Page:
A while back I was at a party where the hosts played the movie Happy Feet for the kids while the adults mingled upstairs. I hadn’t seen the movie before, so I sat down with my almost-4-year-old son to watch a bit of it (he was quite interested in the dancing, animated penguins). I hadn’t been there more than a couple minutes before the film’s strong—arguably preachy—environmentalist message began to get on my nerves. Animals good. Humans bad. BAD.
Happy Feet is just one recent example of Hollywood highlighting environmentalism and the plight of our planet. An Inconvenient Truth, The Day After Tomorrow, Arctic Tale and Avatar are just a few others. I had a similar reaction to Avatar’s environmental message, in part because it’s woven into a pantheistic, non-Christian worldview in which taking care of our world is indistinguishable from worshipping it.
So it was with a slight twinge of trepidation that I sat down to watch the new Disneynature documentary Oceans earlier this week. I love watching shows and movies that have to do with nature (my wife and are huge fans of Discovery Channel’s Shark Week), but I don’t like getting bonked on the head with moralistic, guilt-trip-inducing environmental messages.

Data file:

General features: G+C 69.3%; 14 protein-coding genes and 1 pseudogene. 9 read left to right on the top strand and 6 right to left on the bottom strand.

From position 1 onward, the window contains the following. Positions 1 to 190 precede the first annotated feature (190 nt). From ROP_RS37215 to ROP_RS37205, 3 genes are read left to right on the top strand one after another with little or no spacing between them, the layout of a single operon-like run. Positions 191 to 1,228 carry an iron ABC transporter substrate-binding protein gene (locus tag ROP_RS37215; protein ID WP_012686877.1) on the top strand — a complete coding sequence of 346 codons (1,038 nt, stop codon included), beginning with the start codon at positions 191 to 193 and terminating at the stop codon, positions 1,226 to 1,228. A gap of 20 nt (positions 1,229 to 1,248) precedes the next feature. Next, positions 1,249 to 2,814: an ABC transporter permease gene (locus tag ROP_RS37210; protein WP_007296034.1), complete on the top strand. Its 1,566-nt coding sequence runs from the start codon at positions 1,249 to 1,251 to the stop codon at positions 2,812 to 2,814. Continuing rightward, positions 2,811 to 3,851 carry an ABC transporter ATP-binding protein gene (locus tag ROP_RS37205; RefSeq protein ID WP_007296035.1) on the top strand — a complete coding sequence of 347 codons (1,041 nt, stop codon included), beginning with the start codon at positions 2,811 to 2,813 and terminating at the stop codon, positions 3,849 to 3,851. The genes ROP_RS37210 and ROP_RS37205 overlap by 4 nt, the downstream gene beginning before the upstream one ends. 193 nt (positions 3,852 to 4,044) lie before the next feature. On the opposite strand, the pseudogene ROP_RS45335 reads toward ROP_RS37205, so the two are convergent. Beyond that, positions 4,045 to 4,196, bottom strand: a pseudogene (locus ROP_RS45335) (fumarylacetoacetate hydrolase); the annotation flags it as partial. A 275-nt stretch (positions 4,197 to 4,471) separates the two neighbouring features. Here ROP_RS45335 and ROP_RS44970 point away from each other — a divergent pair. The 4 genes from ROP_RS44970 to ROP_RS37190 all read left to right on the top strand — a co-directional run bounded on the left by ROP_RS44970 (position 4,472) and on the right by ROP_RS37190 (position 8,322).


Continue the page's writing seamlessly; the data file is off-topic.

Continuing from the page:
Oceans does focus on what we should do for the environment—mostly toward the end. But it doesn’t suggest that I’m a bad person if I don’t drive a Prius or recycle everything. Nor does it suggest I should be bowing at the altar of Mother Earth. Mostly, in a very sober manner, it suggests that we humans need to recognize that our consumption and waste affect the oceans—and everything living there.
That’s a good message. And one, it turns out, that’s consistent with what we read about our responsibility to be good stewards of creation as described in the opening pages of Genesis. “God blessed them and said to them, ‘Be fruitful and increase in number; fill the earth and subdue it. Rule over the fish of the sea and the birds of the air and over every living creature that moves on the ground” (Gen. 1:28). A few pages later, Scripture clarifies this responsibility by saying that God put Adam in the Garden of Eden “to work it and take care of it” (Gen. 2:16).
Unfortunately, I suspect a lot of Christians—myself included—often respond with suspicion when it comes to any call to environmental awareness. Perhaps because of movies like Avatar, combined with a constant cultural drumbeat that can treat environmentalism like a religion instead of an important cause, we’re tempted to toss out the environmental baby out with the bathwater (which, no doubt, is very polluted anyway).
Yesterday marked the 40th anniversary of Earth Day (and the arrival of Oceans on the big screen and Avatar on video). With that in mind, I want to know how you react to environmental message movies. How does your faith shape the way you do or don’t respond to exhortations to be more environmentally responsible? Do some films convict you and inspire you in this area? Or do they just make you mad? Or, maybe, both?